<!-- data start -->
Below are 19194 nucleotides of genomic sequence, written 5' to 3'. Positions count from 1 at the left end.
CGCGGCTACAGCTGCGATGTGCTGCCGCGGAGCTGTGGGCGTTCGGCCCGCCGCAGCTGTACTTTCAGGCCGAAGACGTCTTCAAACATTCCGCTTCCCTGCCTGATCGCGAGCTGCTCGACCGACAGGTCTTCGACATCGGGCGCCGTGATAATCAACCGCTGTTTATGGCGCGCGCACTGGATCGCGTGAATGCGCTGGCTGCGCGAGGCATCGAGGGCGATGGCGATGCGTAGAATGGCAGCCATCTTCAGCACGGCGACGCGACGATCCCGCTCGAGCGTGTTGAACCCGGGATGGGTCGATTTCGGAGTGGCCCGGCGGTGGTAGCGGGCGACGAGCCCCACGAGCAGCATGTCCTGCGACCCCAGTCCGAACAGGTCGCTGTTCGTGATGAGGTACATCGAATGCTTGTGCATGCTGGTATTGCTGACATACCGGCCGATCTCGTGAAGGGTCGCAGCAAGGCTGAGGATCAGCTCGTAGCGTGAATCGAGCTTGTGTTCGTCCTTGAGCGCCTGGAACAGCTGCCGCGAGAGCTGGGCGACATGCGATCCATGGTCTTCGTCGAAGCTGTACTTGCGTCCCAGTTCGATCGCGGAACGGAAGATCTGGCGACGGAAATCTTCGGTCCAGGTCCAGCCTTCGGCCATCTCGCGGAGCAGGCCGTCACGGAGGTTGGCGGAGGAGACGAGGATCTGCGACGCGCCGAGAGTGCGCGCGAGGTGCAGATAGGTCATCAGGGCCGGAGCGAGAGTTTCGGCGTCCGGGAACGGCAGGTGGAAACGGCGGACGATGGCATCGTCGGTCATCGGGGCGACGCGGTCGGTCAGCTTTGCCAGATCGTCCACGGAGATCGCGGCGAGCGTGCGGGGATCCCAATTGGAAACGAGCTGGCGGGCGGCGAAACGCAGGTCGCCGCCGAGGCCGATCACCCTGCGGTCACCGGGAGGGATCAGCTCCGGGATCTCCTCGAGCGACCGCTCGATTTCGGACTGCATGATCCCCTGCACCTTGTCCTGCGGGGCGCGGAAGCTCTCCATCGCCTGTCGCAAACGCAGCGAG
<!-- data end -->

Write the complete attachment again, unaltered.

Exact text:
Below are 19194 nucleotides of genomic sequence, written 5' to 3'. Positions count from 1 at the left end.
CGCGGCTACAGCTGCGATGTGCTGCCGCGGAGCTGTGGGCGTTCGGCCCGCCGCAGCTGTACTTTCAGGCCGAAGACGTCTTCAAACATTCCGCTTCCCTGCCTGATCGCGAGCTGCTCGACCGACAGGTCTTCGACATCGGGCGCCGTGATAATCAACCGCTGTTTATGGCGCGCGCACTGGATCGCGTGAATGCGCTGGCTGCGCGAGGCATCGAGGGCGATGGCGATGCGTAGAATGGCAGCCATCTTCAGCACGGCGACGCGACGATCCCGCTCGAGCGTGTTGAACCCGGGATGGGTCGATTTCGGAGTGGCCCGGCGGTGGTAGCGGGCGACGAGCCCCACGAGCAGCATGTCCTGCGACCCCAGTCCGAACAGGTCGCTGTTCGTGATGAGGTACATCGAATGCTTGTGCATGCTGGTATTGCTGACATACCGGCCGATCTCGTGAAGGGTCGCAGCAAGGCTGAGGATCAGCTCGTAGCGTGAATCGAGCTTGTGTTCGTCCTTGAGCGCCTGGAACAGCTGCCGCGAGAGCTGGGCGACATGCGATCCATGGTCTTCGTCGAAGCTGTACTTGCGTCCCAGTTCGATCGCGGAACGGAAGATCTGGCGACGGAAATCTTCGGTCCAGGTCCAGCCTTCGGCCATCTCGCGGAGCAGGCCGTCACGGAGGTTGGCGGAGGAGACGAGGATCTGCGACGCGCCGAGAGTGCGCGCGAGGTGCAGATAGGTCATCAGGGCCGGAGCGAGAGTTTCGGCGTCCGGGAACGGCAGGTGGAAACGGCGGACGATGGCATCGTCGGTCATCGGGGCGACGCGGTCGGTCAGCTTTGCCAGATCGTCCACGGAGATCGCGGCGAGCGTGCGGGGATCCCAATTGGAAACGAGCTGGCGGGCGGCGAAACGCAGGTCGCCGCCGAGGCCGATCACCCTGCGGTCACCGGGAGGGATCAGCTCCGGGATCTCCTCGAGCGACCGCTCGATTTCGGACTGCATGATCCCCTGCACCTTGTCCTGCGGGGCGCGGAAGCTCTCCATCGCCTGTCGCAAACGCAGCGAG